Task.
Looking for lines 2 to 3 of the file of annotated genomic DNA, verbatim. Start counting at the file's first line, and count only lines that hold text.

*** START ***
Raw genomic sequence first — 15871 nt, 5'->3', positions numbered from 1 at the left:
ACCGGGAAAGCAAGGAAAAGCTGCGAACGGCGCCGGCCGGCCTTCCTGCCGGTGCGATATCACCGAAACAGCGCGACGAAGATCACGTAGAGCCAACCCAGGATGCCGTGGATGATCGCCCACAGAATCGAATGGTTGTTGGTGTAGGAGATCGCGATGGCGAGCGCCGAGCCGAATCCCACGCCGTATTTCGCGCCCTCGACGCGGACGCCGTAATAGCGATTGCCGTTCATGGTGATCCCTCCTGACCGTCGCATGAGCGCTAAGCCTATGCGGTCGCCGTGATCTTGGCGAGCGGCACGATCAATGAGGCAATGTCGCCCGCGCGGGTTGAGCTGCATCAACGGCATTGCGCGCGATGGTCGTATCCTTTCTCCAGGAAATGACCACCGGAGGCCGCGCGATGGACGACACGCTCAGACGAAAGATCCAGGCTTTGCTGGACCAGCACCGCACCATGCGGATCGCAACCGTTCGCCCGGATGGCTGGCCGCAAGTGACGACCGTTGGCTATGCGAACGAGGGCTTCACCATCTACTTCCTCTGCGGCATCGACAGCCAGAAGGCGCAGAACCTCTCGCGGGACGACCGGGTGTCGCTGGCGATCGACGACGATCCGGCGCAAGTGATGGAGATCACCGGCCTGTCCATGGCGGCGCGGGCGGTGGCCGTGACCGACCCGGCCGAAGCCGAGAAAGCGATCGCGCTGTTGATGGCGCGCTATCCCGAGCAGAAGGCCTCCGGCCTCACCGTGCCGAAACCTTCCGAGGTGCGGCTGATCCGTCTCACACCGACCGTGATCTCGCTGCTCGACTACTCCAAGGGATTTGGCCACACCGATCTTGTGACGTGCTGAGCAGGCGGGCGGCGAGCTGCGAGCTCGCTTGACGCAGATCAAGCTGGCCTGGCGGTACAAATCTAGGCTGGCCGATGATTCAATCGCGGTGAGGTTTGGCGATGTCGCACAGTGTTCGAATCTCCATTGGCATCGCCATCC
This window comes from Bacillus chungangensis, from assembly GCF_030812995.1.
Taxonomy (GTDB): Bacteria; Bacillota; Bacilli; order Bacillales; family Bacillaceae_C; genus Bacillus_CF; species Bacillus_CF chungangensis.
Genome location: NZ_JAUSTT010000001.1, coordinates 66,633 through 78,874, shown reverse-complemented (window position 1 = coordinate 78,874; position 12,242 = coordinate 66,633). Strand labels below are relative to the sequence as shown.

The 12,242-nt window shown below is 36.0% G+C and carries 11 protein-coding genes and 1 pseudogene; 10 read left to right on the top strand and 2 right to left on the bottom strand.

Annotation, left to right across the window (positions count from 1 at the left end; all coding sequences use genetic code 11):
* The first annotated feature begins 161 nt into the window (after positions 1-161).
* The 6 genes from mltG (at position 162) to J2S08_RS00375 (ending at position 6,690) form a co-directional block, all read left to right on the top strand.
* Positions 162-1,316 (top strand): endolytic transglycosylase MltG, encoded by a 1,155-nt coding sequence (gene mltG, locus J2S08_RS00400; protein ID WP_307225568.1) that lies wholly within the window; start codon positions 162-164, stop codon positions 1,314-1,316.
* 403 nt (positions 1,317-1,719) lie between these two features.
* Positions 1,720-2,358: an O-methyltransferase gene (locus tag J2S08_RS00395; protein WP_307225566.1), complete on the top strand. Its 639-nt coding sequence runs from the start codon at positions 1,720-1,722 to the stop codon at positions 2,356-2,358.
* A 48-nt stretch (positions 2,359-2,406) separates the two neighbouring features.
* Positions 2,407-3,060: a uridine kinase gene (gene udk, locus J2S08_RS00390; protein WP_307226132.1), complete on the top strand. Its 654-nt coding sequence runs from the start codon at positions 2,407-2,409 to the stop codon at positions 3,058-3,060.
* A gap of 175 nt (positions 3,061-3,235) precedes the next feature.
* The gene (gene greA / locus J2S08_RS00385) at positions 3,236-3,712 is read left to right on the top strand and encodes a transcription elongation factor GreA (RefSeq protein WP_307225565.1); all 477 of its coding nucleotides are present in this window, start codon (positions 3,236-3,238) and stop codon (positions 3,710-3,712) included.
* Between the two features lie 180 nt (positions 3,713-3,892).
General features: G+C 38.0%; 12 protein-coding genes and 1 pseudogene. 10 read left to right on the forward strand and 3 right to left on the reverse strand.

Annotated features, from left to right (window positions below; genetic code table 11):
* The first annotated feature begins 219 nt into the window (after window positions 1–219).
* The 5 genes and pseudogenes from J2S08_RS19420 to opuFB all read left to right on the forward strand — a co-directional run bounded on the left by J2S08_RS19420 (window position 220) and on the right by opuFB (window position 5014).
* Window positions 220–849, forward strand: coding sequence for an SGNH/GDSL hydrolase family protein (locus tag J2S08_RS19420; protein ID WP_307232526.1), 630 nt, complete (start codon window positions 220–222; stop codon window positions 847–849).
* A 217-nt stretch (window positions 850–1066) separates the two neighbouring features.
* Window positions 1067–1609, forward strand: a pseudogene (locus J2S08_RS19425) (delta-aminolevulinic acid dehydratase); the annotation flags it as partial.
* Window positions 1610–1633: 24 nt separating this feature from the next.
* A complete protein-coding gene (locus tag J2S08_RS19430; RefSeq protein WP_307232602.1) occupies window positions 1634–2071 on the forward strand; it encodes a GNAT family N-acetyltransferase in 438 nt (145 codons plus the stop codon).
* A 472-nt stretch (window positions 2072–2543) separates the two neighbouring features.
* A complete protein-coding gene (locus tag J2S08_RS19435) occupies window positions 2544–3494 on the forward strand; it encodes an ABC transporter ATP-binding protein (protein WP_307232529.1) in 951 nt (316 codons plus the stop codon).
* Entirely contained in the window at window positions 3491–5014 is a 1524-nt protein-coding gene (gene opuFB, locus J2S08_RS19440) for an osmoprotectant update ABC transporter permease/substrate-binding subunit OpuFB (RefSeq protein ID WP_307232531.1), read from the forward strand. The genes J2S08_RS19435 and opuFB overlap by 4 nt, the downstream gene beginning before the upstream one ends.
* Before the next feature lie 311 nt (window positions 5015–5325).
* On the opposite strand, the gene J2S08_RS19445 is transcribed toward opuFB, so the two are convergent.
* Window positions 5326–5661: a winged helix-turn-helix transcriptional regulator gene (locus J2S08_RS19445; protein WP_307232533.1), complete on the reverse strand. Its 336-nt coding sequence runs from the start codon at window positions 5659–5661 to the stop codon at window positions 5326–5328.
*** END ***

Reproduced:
ACCGGGAAAGCAAGGAAAAGCTGCGAACGGCGCCGGCCGGCCTTCCTGCCGGTGCGATATCACCGAAACAGCGCGACGAAGATCACGTAGAGCCAACCCAGGATGCCGTGGATGATCGCCCACAGAATCGAATGGTTGTTGGTGTAGGAGATCGCGATGGCGAGCGCCGAGCCGAATCCCACGCCGTATTTCGCGCCCTCGACGCGGACGCCGTAATAGCGATTGCCGTTCATGGTGATCCCTCCTGACCGTCGCATGAGCGCTAAGCCTATGCGGTCGCCGTGATCTTGGCGAGCGGCACGATCAATGAGGCAATGTCGCCCGCGCGGGTTGAGCTGCATCAACGGCATTGCGCGCGATGGTCGTATCCTTTCTCCAGGAAATGACCACCGGAGGCCGCGCGATGGACGACACGCTCAGACGAAAGATCCAGGCTTTGCTGGACCAGCACCGCACCATGCGGATCGCAACCGTTCGCCCGGATGGCTGGCCGCAAGTGACGACCGTTGGCTATGCGAACGAGGGCTTCACCATCTACTTCCTCTGCGGCATCGACAGCCAGAAGGCGCAGAACCTCTCGCGGGACGACCGGGTGTCGCTGGCGATCGACGACGATCCGGCGCAAGTGATGGAGATCACCGGCCTGTCCATGGCGGCGCGGGCGGTGGCCGTGACCGACCCGGCCGAAGCCGAGAAAGCGATCGCGCTGTTGATGGCGCGCTATCCCGAGCAGAAGGCCTCCGGCCTCACCGTGCCGAAACCTTCCGAGGTGCGGCTGATCCGTCTCACACCGACCGTGATCTCGCTGCTCGACTACTCCAAGGGATTTGGCCACACCGATCTTGTGACGTGCTGAGCAGGCGGGCGGCGAGCTGCGAGCTCGCTTGACGCAGATCAAGCTGGCCTGGCGGTACAAATCTAGGCTGGCCGATGATTCAATCGCGGTGAGGTTTGGCGATGTCGCACAGTGTTCGAATCTCCATTGGCATCGCCATCC
This window comes from Bacillus chungangensis, from assembly GCF_030812995.1.